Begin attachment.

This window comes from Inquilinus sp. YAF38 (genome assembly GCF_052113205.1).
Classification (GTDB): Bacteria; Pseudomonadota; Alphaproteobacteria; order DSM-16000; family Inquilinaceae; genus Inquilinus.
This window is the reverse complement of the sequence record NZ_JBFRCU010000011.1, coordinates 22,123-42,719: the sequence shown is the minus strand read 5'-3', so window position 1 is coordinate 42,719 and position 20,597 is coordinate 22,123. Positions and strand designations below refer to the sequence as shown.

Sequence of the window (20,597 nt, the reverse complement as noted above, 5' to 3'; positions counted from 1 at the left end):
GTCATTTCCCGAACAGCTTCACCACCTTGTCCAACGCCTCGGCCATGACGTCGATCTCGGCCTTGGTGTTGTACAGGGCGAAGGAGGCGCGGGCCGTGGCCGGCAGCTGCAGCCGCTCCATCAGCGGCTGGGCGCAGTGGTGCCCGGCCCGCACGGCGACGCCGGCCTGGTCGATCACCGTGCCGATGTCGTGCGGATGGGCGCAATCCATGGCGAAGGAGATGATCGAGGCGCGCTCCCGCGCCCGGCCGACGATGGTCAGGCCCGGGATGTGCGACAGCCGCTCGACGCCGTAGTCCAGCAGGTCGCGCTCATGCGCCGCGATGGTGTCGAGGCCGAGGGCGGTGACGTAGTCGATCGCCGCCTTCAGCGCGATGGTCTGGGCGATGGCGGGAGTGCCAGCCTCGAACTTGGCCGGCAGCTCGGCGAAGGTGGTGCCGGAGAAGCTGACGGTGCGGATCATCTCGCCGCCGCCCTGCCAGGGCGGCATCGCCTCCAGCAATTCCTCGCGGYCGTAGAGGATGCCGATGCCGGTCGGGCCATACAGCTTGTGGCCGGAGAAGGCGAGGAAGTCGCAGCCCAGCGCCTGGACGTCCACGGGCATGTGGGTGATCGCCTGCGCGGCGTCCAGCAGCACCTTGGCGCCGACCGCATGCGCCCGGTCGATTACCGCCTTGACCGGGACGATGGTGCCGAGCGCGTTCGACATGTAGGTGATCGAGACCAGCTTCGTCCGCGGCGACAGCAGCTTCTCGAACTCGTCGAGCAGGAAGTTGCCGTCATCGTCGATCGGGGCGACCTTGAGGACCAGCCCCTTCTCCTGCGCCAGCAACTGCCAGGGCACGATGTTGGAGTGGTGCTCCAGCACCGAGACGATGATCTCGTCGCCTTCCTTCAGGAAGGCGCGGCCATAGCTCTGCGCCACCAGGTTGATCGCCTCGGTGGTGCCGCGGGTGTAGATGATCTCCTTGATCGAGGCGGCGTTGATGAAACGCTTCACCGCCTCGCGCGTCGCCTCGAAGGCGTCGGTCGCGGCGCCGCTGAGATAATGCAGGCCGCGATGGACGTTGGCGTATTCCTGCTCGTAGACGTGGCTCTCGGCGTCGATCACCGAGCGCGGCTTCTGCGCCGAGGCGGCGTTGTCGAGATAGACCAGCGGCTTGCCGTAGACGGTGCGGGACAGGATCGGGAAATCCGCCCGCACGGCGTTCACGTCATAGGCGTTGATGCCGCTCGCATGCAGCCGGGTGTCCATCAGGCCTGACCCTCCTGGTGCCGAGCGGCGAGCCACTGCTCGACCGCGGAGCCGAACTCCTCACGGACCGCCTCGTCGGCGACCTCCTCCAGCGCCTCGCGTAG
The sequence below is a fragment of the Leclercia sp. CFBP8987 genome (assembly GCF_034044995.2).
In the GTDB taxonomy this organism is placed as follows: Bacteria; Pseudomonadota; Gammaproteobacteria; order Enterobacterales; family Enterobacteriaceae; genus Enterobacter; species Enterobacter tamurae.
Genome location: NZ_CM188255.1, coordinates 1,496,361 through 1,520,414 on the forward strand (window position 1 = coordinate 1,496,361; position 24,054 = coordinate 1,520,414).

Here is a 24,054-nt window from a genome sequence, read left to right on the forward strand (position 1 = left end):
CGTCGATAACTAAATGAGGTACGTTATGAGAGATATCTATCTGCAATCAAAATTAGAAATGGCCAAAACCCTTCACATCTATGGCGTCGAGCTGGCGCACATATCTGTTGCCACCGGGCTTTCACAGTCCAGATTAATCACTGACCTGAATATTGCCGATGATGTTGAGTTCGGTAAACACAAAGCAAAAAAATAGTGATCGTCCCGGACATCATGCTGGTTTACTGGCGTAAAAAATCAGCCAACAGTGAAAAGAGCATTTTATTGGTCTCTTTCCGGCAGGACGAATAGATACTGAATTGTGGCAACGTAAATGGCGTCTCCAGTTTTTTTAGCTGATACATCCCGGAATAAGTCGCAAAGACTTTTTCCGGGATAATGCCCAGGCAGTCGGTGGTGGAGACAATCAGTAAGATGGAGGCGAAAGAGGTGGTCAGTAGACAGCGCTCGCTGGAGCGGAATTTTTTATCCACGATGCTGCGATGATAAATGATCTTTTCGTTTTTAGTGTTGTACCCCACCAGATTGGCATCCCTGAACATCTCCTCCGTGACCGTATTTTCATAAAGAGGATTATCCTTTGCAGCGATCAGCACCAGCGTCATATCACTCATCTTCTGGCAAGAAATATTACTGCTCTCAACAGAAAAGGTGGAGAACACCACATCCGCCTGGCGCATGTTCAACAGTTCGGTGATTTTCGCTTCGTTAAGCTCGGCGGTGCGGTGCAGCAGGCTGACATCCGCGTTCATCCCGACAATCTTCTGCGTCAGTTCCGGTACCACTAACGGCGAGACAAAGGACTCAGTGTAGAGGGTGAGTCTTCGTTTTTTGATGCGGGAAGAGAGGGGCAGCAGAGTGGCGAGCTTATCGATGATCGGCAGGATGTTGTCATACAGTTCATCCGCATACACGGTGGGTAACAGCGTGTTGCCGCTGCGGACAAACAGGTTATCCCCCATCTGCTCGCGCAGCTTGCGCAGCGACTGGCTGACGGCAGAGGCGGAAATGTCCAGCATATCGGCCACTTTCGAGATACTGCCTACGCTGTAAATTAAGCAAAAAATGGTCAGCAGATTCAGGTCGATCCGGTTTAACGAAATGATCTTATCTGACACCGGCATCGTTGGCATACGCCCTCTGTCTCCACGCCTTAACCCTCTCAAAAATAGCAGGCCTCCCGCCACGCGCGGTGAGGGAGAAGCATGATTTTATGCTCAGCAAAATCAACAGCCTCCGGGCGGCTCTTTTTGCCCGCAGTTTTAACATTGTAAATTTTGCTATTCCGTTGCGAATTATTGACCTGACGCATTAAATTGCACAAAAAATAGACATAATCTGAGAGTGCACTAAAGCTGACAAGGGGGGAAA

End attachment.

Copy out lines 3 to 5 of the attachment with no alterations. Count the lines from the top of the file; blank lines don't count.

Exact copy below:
This window is the reverse complement of the sequence record NZ_JBFRCU010000011.1, coordinates 22,123-42,719: the sequence shown is the minus strand read 5'-3', so window position 1 is coordinate 42,719 and position 20,597 is coordinate 22,123. Positions and strand designations below refer to the sequence as shown.

Sequence of the window (20,597 nt, the reverse complement as noted above, 5' to 3'; positions counted from 1 at the left end):
GTCATTTCCCGAACAGCTTCACCACCTTGTCCAACGCCTCGGCCATGACGTCGATCTCGGCCTTGGTGTTGTACAGGGCGAAGGAGGCGCGGGCCGTGGCCGGCAGCTGCAGCCGCTCCATCAGCGGCTGGGCGCAGTGGTGCCCGGCCCGCACGGCGACGCCGGCCTGGTCGATCACCGTGCCGATGTCGTGCGGATGGGCGCAATCCATGGCGAAGGAGATGATCGAGGCGCGCTCCCGCGCCCGGCCGACGATGGTCAGGCCCGGGATGTGCGACAGCCGCTCGACGCCGTAGTCCAGCAGGTCGCGCTCATGCGCCGCGATGGTGTCGAGGCCGAGGGCGGTGACGTAGTCGATCGCCGCCTTCAGCGCGATGGTCTGGGCGATGGCGGGAGTGCCAGCCTCGAACTTGGCCGGCAGCTCGGCGAAGGTGGTGCCGGAGAAGCTGACGGTGCGGATCATCTCGCCGCCGCCCTGCCAGGGCGGCATCGCCTCCAGCAATTCCTCGCGGYCGTAGAGGATGCCGATGCCGGTCGGGCCATACAGCTTGTGGCCGGAGAAGGCGAGGAAGTCGCAGCCCAGCGCCTGGACGTCCACGGGCATGTGGGTGATCGCCTGCGCGGCGTCCAGCAGCACCTTGGCGCCGACCGCATGCGCCCGGTCGATTACCGCCTTGACCGGGACGATGGTGCCGAGCGCGTTCGACATGTAGGTGATCGAGACCAGCTTCGTCCGCGGCGACAGCAGCTTCTCGAACTCGTCGAGCAGGAAGTTGCCGTCATCGTCGATCGGGGCGACCTTGAGGACCAGCCCCTTCTCCTGCGCCAGCAACTGCCAGGGCACGATGTTGGAGTGGTGCTCCAGCACCGAGACGATGATCTCGTCGCCTTCCTTCAGGAAGGCGCGGCCATAGCTCTGCGCCACCAGGTTGATCGCCTCGGTGGTGCCGCGGGTGTAGATGATCTCCTTGATCGAGGCGGCGTTGATGAAACGCTTCACCGCCTCGCGCGTCGCCTCGAAGGCGTCGGTCGCGGCGCCGCTGAGATAATGCAGGCCGCGATGGACGTTGGCGTATTCCTGCTCGTAGACGTGGCTCTCGGCGTCGATCACCGAGCGCGGCTTCTGCGCCGAGGCGGCGTTGTCGAGATAGACCAGCGGCTTGCCGTAGACGGTGCGGGACAGGATCGGGAAATCCGCCCGCACGGCGTTCACGTCATAGGCGTTGATGCCGCTCGCATGCAGCCGGGTGTCCATCAGGCCTGACCCTCCTGGTGCCGAGCGGCGAGCCACTGCTCGACCGCGGAGCCGAACTCCTCACGGACCGCCTCGTCGGCGACCTCCTCCAGCGCCTCGCGTAG